Stefanik rep rips Green New Deal
Gillibrand supports it; Schumer doesn’t answer
Earlier this month, two Democrats in the House of Representatives introduced a resolution calling for a Green New Deal — comprehensive reforms that address climate change, income inequality and the rights of workers and indigenous people. And while the non-binding resolution has a long way to go before it could be enacted as law, New York’s federal elected officials are split along party lines.
Rep. Elise Stefanik, a Republican who represents the North Country, said in a statement that the Green New Deal is impractical.
“Congresswoman Stefanik is not in favor of eliminating air travel, knocking down every building in the country, or massively reducing dairy and beef consumption — a significant economic driver in the North Country,” Stefanik’s communications director Maddie Anderson wrote in an email. “She is an original cosponsor of the Republican Climate Resolution, which is a serious and thoughtful proposal that works to protect the environment without imposing arbitrary, over-burdensome regulations on hardworking Americans and sending our economy spiraling.”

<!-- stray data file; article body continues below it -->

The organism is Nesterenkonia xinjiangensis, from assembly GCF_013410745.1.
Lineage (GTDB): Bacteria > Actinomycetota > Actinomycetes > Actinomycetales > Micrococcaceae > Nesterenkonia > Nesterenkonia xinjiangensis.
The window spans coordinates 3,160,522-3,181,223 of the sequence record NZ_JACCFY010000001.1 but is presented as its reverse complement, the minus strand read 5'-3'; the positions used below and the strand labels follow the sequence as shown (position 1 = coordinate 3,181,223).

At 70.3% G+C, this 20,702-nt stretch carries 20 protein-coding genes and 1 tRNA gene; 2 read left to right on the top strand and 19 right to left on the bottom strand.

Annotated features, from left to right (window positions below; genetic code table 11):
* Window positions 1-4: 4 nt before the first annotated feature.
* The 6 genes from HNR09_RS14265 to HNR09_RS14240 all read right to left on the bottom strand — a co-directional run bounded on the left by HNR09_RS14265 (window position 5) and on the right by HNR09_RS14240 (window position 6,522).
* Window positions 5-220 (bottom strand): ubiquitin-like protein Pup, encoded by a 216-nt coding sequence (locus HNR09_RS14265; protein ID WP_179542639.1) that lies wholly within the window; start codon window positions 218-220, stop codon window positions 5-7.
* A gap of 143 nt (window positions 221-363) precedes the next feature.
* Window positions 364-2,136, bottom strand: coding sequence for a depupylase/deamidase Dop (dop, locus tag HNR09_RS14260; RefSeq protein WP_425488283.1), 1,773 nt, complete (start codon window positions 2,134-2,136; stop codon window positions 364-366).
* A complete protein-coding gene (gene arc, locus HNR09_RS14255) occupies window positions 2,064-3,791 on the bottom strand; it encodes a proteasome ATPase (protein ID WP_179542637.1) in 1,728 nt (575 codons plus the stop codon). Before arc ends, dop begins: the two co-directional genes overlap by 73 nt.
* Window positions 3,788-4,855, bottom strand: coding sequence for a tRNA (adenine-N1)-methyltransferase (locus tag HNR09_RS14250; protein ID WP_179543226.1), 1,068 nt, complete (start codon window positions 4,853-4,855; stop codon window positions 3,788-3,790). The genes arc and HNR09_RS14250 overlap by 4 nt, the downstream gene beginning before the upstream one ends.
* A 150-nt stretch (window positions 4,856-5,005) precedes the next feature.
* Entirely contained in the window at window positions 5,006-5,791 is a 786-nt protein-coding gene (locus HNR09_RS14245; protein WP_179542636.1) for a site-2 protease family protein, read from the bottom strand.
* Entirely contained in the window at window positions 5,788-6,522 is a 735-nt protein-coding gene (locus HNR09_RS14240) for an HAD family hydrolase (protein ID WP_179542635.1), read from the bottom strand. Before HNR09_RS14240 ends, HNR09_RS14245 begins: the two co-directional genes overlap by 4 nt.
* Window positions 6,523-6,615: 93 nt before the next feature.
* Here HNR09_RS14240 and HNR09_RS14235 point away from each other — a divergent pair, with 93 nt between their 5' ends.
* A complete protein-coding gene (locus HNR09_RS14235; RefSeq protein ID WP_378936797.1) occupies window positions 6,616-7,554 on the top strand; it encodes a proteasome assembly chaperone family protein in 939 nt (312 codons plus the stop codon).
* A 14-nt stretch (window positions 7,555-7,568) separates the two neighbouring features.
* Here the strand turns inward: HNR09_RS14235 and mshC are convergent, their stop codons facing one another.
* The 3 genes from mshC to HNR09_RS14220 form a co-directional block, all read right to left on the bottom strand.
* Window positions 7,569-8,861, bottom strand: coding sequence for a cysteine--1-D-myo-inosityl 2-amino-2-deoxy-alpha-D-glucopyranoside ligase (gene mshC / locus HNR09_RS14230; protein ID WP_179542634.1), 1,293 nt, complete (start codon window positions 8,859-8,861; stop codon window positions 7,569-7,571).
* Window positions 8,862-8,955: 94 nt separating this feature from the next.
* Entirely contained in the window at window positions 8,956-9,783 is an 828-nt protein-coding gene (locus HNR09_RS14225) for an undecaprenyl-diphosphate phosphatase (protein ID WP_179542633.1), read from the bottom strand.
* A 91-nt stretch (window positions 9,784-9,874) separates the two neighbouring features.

The Green New Deal, as introduced, does not call for the removal of all buildings but rather retrofitting buildings and requiring new construction to be more energy- and water-efficient. The Green New Deal also does not call for a ban on air travel but rather “overhauling transportation systems … through investment in zero-emission vehicle infrastructure and manufacturing [and] clean, affordable, and accessible public transportation.” It does not call for a massive reduction in dairy and beef consumption but rather “working collaboratively with farmers and ranchers in the United States to eliminate pollution and greenhouse gas emissions from the agricultural sector as much as is technologically feasible … by supporting family farming [and] by building a more sustainable food system that ensures universal access to healthy food.”
Stefanik introduced the Republican Climate Resolution in 2016. The three-page document states that climate change is a serious threat to the United States. It does not get into detail on how to achieve its goals. It also says any effort to combat climate change should not have a negative impact on the U.S. economy.
“If left unaddressed, the consequences of a changing climate have the potential to adversely impact all Americans … saddling future generations with costly economic and environmental burdens, and imposing additional costs on State and Federal budgets that will further add to the long-term fiscal challenges that we face as a nation,” the 2016 resolution reads.
The Green New Deal also focuses on climate change as not only an environmental issue but also as a socioeconomic issue.